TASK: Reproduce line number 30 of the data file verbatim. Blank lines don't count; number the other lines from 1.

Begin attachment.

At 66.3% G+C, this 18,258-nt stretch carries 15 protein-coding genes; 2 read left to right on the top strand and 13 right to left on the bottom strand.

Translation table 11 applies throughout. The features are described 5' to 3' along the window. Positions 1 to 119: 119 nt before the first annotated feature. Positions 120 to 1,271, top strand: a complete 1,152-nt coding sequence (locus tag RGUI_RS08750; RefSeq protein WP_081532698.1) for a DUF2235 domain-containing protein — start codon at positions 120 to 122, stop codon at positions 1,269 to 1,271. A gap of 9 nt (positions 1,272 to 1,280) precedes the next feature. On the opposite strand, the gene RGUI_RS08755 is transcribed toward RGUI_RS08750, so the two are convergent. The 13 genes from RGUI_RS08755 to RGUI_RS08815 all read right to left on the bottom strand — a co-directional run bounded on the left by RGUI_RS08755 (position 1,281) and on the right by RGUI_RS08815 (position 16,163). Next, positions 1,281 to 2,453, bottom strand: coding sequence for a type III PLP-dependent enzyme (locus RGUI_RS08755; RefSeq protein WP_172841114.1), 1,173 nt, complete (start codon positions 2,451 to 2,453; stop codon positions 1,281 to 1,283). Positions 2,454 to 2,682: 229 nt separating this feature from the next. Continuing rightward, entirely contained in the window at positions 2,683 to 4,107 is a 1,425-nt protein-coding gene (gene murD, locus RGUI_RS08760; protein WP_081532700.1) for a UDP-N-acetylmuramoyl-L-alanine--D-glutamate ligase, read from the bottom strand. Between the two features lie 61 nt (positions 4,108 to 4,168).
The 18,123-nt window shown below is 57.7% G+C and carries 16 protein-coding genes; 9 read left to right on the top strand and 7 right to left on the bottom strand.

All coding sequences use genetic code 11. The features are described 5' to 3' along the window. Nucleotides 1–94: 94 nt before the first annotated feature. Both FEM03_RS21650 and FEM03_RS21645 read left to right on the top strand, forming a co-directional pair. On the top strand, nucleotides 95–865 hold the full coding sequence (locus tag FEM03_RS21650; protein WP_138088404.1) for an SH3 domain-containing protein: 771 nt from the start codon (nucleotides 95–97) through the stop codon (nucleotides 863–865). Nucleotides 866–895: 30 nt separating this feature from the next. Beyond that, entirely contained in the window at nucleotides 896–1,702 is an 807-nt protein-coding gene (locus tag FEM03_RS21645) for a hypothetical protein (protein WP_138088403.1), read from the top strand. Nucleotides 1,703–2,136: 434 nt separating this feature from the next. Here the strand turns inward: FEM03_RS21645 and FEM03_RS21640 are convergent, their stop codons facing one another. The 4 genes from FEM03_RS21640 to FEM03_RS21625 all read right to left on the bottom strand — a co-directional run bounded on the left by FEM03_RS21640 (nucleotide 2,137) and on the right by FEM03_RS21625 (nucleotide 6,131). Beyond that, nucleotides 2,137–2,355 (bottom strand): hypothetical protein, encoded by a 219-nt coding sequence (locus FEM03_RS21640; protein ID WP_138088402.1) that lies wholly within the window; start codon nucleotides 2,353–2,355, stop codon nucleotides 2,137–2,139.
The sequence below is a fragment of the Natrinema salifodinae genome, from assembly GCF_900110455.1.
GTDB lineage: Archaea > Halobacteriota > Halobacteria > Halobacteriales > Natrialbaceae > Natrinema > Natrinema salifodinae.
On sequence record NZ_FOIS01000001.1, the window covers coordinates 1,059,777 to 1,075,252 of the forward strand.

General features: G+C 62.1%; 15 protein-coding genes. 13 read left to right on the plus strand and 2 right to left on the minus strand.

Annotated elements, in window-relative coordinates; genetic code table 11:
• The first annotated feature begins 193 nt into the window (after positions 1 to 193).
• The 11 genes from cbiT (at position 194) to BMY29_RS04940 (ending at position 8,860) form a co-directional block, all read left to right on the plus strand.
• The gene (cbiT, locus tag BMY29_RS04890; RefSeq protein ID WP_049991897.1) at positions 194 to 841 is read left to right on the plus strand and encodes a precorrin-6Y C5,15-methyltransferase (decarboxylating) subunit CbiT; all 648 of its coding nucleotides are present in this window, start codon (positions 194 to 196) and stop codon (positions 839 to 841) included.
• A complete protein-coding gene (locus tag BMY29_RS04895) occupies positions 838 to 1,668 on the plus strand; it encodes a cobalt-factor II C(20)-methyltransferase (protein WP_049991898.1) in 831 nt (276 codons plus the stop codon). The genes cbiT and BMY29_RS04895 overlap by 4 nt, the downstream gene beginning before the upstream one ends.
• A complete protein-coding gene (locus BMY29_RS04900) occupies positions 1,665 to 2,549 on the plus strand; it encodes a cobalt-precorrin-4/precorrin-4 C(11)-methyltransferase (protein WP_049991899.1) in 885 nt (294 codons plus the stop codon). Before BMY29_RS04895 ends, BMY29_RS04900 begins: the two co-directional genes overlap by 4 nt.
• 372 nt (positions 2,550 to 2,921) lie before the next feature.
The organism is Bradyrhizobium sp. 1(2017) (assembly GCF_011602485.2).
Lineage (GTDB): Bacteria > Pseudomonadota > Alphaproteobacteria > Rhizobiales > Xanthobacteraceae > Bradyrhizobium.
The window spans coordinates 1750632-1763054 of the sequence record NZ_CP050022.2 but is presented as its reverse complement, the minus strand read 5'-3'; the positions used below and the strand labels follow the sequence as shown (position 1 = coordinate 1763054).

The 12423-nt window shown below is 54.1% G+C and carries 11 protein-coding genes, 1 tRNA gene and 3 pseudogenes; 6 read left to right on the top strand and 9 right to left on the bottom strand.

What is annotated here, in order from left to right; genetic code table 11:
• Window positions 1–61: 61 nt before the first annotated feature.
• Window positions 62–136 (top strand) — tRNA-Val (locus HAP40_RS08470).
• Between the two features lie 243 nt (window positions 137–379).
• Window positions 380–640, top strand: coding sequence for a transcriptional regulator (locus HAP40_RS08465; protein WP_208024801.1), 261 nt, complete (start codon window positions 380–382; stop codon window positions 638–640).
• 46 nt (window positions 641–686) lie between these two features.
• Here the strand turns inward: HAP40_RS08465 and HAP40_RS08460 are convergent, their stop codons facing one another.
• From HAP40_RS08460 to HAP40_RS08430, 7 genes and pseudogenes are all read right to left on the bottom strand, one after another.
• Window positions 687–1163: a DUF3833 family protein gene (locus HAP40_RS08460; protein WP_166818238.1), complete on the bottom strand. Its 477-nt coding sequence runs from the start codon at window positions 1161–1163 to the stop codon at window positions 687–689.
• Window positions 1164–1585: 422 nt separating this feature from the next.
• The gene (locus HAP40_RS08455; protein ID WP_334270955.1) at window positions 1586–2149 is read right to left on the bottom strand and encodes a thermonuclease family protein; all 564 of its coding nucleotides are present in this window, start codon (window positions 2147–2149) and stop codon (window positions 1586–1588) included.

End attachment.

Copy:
• The gene (locus HAP40_RS08455; protein ID WP_334270955.1) at window positions 1586–2149 is read right to left on the bottom strand and encodes a thermonuclease family protein; all 564 of its coding nucleotides are present in this window, start codon (window positions 2147–2149) and stop codon (window positions 1586–1588) included.